2) The "environmental effect model", which suggests that 'people may be irritated, alarmed and antagonized by contact with those unlike themselves' and become even stronger supporters of their 'class party' than might otherwise be the case – middle-class people are more pro-Conservative in working-class than middle-class areas, for example, and working-class people are less pro-Conservative in strongly middle-class areas.
3) The "consensual environmental effect" model, which argues that 'people will be influenced towards agreement with their contacts', so that, for example, 'both middle- and working-class individuals are more Conservative in middle-class areas because both sets of individuals have fewer working-class contacts and more middle-class contacts than if they lived elsewhere' – which is what most writers associate with the neighbourhood effect.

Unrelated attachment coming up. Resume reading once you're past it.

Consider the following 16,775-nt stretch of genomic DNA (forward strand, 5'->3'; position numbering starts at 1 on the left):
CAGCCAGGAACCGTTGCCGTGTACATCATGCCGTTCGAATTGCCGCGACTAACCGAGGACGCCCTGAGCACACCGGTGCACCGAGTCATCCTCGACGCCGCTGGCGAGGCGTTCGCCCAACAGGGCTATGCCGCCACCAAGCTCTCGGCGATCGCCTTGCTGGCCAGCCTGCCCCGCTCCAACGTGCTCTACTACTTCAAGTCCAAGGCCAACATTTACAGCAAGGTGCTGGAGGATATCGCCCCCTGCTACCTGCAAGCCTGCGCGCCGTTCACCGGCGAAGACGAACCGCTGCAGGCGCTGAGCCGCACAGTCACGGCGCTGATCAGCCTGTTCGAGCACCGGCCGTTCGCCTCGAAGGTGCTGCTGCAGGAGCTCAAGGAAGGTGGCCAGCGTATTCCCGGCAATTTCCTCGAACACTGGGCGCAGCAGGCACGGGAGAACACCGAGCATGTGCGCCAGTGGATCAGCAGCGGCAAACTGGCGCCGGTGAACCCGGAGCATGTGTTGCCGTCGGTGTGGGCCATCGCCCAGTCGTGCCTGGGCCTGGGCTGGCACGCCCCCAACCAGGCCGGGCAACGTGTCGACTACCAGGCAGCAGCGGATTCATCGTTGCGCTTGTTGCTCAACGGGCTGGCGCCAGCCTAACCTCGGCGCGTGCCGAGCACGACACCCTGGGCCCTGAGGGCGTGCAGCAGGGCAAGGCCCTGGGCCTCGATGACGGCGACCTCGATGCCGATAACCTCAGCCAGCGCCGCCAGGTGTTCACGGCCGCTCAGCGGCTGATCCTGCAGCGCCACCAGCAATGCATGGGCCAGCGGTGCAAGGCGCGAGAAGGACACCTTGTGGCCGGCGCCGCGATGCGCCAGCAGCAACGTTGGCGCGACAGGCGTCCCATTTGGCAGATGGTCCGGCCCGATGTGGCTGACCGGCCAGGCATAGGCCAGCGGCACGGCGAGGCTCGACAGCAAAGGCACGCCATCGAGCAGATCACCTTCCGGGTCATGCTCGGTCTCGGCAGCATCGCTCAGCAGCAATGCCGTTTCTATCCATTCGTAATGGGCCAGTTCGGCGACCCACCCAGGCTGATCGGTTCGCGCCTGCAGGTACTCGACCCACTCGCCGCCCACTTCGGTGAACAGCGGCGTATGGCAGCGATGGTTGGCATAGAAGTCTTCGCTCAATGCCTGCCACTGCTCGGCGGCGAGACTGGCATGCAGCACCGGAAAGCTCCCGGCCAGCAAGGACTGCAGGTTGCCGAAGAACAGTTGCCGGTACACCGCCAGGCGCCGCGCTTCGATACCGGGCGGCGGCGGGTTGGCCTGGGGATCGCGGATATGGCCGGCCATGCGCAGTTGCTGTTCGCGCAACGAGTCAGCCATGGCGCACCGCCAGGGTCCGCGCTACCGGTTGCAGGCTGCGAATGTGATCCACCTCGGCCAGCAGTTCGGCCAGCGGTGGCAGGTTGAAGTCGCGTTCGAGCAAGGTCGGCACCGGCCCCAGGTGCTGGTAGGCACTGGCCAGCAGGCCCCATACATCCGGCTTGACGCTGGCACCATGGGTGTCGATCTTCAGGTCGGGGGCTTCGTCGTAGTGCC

4) The "Przeworski environmental effect" model, which suggests that the two classes operate in different ways – the middle class operate according to the reactive model in working-class areas, whereas the working class operate according to the consensual model in middle-class areas.
Johnston makes easier to understand social parallels that can be better understood by the layman. He explains these models as (1) I talk with them and vote as they do; (2) I want to be like them so I live with them; (3) I live among them and want to be like them; (4) what I observe around me makes me vote with them; and (5) they want me to vote for them here.